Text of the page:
“Dear Evan Hansen”, musical drama details mental health issues

I recently watched the movie/musical “Dear Evan Hansen”. I had not done any research on the movie before watching it, but it turns out that it is actually a musical. The film is based off the Broadway Musical “Dear Evan Hansen”, by Steven Levenson, Benj Pasek and Justin Paul, as well as the book entitled “Dear Evan Hansen: The Novel” by Benj Pasek, Val Emmich, Steven Levenson, and Justin Paul. I also discovered that several motion picture companies produced this movie including:  Marc Platt Productions, Perfect World Pictures, and Universal Pictures.

Evan Hansen (Ben Platt) is a teen that struggles with some mental health issues, and on top of that, he also struggles to find his place in the world. So, Evan went to see a therapist who told him to write letters to himself as a way to get his thoughts and feelings out. One of these private letters, however, makes it into the hands of Connor Murphy (Colton Ryan), the “school bully”. It turns out though that Connor is a character who is more representative of a hurt soul, rather than a bully. Ultimately and unfortunately, he commits suicide and is found with Evan’s letter in his pocket. The suicide then kickstarts a whirlwind of lies that became difficult for Evan to stop, especially since he has gotten closer to Connor’s sister, Zoe (Kaitlyn Dever), who Evan has had a crush on for a long time.

In my opinion, all of the actors and actresses did a fantastic job acting, but whenever they burst into song it was hard  not to start laughing because, to me, it felt unnatural and kind of forced. Furthermore, I felt like the characters didn’t find meaning through the music, which is so important in a musical where the songs have to carry the movie. The actors themselves weren’t bad singers though. Platt and Devers’ singing did surprise me a little, mostly because I wouldn’t have imagined they were such fantastic singers that they were cast in a musical.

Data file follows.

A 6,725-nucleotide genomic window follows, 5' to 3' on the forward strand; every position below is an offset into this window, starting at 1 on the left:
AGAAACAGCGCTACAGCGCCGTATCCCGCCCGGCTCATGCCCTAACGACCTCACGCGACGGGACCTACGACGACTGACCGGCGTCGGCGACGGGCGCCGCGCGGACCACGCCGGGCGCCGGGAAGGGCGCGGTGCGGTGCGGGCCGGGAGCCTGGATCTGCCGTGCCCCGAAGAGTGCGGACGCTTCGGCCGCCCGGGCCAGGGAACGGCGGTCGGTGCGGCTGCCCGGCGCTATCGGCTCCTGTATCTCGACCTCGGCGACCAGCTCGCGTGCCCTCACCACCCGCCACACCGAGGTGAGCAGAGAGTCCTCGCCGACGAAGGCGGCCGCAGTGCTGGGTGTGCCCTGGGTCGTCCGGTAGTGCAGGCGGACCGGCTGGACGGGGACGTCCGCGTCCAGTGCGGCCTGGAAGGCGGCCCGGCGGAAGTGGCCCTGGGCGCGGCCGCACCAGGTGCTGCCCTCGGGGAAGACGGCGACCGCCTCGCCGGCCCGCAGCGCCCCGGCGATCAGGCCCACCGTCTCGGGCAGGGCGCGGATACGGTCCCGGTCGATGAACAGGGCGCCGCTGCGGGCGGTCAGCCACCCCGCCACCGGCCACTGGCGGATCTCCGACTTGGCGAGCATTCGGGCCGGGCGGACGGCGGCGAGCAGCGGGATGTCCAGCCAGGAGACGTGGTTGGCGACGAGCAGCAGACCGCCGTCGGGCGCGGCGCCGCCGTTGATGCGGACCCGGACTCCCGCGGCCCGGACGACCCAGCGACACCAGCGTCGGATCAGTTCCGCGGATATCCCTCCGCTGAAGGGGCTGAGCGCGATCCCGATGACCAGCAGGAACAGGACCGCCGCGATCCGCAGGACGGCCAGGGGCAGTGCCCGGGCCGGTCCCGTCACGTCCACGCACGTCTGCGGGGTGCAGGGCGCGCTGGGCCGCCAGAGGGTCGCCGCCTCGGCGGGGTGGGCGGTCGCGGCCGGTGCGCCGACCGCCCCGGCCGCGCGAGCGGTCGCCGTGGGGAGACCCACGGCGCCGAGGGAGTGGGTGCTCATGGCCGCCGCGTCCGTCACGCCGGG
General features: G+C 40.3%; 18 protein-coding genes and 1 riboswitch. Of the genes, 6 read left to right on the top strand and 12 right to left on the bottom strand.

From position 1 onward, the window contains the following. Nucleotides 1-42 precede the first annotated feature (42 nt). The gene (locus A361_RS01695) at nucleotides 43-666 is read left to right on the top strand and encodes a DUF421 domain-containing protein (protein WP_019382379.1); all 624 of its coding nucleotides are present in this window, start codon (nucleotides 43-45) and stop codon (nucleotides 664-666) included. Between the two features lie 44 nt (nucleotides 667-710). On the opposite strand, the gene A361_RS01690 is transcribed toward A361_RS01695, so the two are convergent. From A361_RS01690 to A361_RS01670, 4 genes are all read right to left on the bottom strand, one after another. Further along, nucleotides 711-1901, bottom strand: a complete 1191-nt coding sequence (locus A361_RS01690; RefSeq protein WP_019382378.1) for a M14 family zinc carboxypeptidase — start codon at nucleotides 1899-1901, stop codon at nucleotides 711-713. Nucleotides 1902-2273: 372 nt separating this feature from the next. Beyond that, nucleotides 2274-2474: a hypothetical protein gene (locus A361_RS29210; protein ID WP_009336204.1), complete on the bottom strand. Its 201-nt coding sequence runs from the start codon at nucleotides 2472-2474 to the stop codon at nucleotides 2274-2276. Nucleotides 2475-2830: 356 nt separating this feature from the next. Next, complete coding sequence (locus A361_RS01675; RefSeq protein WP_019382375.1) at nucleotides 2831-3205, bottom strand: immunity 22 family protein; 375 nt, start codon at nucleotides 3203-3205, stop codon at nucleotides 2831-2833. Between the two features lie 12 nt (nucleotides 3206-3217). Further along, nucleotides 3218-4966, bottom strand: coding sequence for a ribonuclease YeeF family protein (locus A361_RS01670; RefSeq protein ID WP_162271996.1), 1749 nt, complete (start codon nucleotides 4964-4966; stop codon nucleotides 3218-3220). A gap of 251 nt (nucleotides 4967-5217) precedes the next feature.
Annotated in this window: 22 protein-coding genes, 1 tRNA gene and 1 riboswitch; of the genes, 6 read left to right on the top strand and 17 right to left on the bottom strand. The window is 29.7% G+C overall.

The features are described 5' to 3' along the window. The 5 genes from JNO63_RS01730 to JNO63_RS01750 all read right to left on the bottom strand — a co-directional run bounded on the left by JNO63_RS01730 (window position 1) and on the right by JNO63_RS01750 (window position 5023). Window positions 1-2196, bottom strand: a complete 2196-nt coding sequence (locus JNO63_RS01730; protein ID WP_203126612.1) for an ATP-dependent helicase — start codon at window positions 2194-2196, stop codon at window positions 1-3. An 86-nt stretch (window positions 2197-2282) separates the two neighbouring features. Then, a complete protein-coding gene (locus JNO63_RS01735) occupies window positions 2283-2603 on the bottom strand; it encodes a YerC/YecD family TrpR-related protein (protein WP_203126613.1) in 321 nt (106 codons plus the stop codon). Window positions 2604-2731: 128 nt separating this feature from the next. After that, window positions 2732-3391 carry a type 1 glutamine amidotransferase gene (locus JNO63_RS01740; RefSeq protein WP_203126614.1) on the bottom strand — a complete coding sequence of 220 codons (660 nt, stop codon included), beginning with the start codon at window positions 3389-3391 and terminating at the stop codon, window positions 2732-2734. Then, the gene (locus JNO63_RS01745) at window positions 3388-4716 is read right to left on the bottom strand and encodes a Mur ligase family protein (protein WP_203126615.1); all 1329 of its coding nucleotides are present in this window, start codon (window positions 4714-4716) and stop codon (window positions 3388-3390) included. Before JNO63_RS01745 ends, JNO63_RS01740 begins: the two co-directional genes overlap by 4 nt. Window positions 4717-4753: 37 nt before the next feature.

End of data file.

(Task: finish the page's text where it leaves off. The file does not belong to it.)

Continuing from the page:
I thought it was sad that, although the characters could sing, the singing somewhat ruined the movie. The story is timely as it talks about mental health problems, which is a major concern for just about everyone right now due to the pandemic and the political divisiveness in the country. The connections most people can make to the movie are awesome, because they mirrored real life. However, personally, I didn’t like the movie. It felt too forced.

The main theme in “Dear Evan Hansen” also mirrored real life because many people can relate to being an outsider, or even feeling like one, and again, so many people are dealing with problems such as mental illnesses. This movie shows that these people are not alone and that is important to respect others, how they feel and to try to understand.

“Dear Evan Hansen” is not a movie recommendation that is necessarily worthy of everyone’s time, but if anyone should watch, it should be someone who deals with mental problems or struggles to find themselves and their place in the world.

The MPAA rating is PG-13.